20 January 2013

South Sudan: Refrain From Bullying Smaller Tribes, Machar Tells Nuer Community

Juba — South Sudan's Vice-President, Riek Machar Teny, has warned the largest communities in the country to refrain from bullying smaller communities saying this can create further disunity among the people.

Speaking at a gathering organized by the Nuer Christians Mission Network in South Sudan at Nyekuron Culture Center in Juba on Saturday, Machar, a Nuer, condemned the behaviour he observed from elements of the Nuer and Dinka communities, the two largest communities in South Sudan, for bullying other smaller tribes.

"You will not be recognized by bullying somebody. It is the friendly attitude that brings people together," he told the gathering.

Machar who spoke mostly in Nuer language to address thousands of Nuer Christians from different denominations, who came to celebrate peace and freedom and to promote unity among the Christians and the people of South Sudan at large, said it was high time that the people of South Sudan are united.

The decades of war for the struggle to achieve independence from the former Sudan had sometimes fitted communities against one another. These wounds should be healed so that peace and unity is achieved among the diverse communities of South Sudan, he said.

Land grabbing, particularly in Juba, has become another factor tearing communities a part, he added.

While he acknowledged that populations from the other communities including the Dinka and the Nuer have the right to move to Juba and acquire land in the national capital, he further explained that the acquisition of land should have been legally and orderly managed by the authorities.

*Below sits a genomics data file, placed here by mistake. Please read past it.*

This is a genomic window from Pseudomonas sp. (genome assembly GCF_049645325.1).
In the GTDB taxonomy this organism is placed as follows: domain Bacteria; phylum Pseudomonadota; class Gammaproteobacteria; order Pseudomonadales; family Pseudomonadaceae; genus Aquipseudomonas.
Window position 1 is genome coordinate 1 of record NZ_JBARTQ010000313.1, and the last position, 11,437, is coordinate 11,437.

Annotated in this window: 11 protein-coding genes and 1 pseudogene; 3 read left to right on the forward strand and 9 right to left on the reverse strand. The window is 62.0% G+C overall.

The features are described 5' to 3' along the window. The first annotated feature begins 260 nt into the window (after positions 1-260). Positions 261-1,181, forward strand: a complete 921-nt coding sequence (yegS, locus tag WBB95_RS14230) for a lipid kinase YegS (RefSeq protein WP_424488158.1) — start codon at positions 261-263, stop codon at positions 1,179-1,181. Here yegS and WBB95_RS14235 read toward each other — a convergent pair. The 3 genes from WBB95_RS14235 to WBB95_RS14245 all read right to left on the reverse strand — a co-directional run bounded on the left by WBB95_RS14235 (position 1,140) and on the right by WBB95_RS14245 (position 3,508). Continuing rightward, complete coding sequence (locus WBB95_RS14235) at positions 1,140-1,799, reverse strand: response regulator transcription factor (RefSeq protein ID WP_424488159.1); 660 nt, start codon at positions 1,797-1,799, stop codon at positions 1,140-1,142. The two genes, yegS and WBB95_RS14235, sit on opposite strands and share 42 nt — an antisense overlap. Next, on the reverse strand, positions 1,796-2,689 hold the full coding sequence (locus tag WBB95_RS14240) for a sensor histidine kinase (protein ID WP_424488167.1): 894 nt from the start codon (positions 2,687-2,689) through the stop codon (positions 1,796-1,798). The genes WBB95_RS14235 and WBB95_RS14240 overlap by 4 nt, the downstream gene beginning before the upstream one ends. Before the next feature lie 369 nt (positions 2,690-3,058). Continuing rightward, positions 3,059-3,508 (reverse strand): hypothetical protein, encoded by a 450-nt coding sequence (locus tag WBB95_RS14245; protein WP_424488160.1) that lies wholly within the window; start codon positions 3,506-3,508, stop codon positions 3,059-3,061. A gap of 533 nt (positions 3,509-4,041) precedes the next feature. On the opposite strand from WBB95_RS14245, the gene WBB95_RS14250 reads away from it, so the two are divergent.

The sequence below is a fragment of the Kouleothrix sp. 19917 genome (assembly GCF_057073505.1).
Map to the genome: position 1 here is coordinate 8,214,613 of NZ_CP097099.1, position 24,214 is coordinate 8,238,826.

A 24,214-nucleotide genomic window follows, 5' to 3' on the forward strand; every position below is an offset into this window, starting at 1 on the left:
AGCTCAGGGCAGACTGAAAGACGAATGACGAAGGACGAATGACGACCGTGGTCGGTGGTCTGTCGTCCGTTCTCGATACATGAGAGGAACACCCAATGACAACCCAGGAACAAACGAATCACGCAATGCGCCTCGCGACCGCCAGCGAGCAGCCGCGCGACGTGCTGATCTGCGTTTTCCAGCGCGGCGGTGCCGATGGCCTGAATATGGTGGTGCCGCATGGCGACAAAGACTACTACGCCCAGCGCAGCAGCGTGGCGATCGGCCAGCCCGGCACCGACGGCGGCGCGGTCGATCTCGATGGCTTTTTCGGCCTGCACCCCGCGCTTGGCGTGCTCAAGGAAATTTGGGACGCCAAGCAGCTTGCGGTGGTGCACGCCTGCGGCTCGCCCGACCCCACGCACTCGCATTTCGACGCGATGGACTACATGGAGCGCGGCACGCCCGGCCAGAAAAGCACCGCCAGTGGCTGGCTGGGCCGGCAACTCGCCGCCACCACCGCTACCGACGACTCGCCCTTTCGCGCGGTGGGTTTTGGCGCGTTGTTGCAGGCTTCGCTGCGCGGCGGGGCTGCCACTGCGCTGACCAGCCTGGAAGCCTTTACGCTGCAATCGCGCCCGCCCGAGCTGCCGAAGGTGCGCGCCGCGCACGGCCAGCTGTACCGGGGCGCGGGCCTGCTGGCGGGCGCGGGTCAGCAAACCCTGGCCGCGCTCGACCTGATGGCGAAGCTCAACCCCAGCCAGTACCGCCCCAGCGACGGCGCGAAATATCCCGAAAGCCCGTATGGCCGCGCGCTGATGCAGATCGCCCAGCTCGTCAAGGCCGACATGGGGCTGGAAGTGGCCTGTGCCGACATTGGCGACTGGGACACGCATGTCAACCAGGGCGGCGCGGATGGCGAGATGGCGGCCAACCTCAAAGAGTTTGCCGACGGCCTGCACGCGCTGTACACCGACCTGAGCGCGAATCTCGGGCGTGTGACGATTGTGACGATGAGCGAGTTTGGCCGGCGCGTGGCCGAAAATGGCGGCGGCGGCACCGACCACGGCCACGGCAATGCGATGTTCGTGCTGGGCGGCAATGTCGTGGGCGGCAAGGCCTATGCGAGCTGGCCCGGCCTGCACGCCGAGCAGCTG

Central Equatoria state has been doing its best to address the issues of land grabbing by finding solutions to the already grabbed lands as well as on the future acquisition of land, the Vice-President further added.

He however reiterated that the government's decision to relocate the national capital to Ramciel is still in place.

Machar called on youth in the country to desist from the violent culture, drunkenness, and prostitution, saying these have negative impact on the welfare of the nation.


He also called on the Nuer not to abandon their culture of fixed dowry payment in marriage. Machar said the Nuer customs in marriage fixed the bride price to only 25 heads of cattle, but now the figure has been randomly increased up to a hundred or more heads of cattle.

He urged the Nuer elders and chiefs in the three states of Jonglei, Upper Nile and Unity to make sure that the figure is maintained only at 25 heads of cattle even for marrying daughters of senior leaders.

"When our great grandfathers fixed the bride price at 25 heads of cattle, this was not because they didn't have lots of cattle. It was because they wanted our society to move forward together so that even a poor person could also afford to marry and have family," he said.

He said the recent highly inflated bride prices have become an obstacle for marriage and deny others to have a family.

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